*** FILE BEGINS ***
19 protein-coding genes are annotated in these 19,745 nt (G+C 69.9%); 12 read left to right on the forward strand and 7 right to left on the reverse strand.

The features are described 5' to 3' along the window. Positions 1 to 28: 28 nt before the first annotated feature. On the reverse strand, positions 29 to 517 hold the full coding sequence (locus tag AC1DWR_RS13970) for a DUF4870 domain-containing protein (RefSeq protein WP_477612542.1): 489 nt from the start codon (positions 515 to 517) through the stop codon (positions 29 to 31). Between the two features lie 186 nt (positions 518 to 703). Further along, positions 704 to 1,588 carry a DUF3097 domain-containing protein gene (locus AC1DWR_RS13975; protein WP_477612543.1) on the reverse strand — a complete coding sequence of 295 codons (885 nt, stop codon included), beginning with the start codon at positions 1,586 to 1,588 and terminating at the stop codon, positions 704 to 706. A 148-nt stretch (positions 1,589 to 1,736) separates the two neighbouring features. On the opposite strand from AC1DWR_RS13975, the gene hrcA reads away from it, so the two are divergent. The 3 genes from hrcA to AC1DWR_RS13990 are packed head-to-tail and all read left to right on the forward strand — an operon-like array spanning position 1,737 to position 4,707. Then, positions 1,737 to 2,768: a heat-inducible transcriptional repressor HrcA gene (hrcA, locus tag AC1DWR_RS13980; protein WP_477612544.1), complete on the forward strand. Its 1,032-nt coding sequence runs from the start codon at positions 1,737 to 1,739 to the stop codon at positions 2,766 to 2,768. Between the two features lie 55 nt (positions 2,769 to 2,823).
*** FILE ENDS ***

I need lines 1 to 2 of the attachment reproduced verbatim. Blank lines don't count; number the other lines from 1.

19 protein-coding genes are annotated in these 19,745 nt (G+C 69.9%); 12 read left to right on the forward strand and 7 right to left on the reverse strand.

The features are described 5' to 3' along the window. Positions 1 to 28: 28 nt before the first annotated feature. On the reverse strand, positions 29 to 517 hold the full coding sequence (locus tag AC1DWR_RS13970) for a DUF4870 domain-containing protein (RefSeq protein WP_477612542.1): 489 nt from the start codon (positions 515 to 517) through the stop codon (positions 29 to 31). Between the two features lie 186 nt (positions 518 to 703). Further along, positions 704 to 1,588 carry a DUF3097 domain-containing protein gene (locus AC1DWR_RS13975; protein WP_477612543.1) on the reverse strand — a complete coding sequence of 295 codons (885 nt, stop codon included), beginning with the start codon at positions 1,586 to 1,588 and terminating at the stop codon, positions 704 to 706. A 148-nt stretch (positions 1,589 to 1,736) separates the two neighbouring features. On the opposite strand from AC1DWR_RS13975, the gene hrcA reads away from it, so the two are divergent. The 3 genes from hrcA to AC1DWR_RS13990 are packed head-to-tail and all read left to right on the forward strand — an operon-like array spanning position 1,737 to position 4,707. Then, positions 1,737 to 2,768: a heat-inducible transcriptional repressor HrcA gene (hrcA, locus tag AC1DWR_RS13980; protein WP_477612544.1), complete on the forward strand. Its 1,032-nt coding sequence runs from the start codon at positions 1,737 to 1,739 to the stop codon at positions 2,766 to 2,768. Between the two features lie 55 nt (positions 2,769 to 2,823).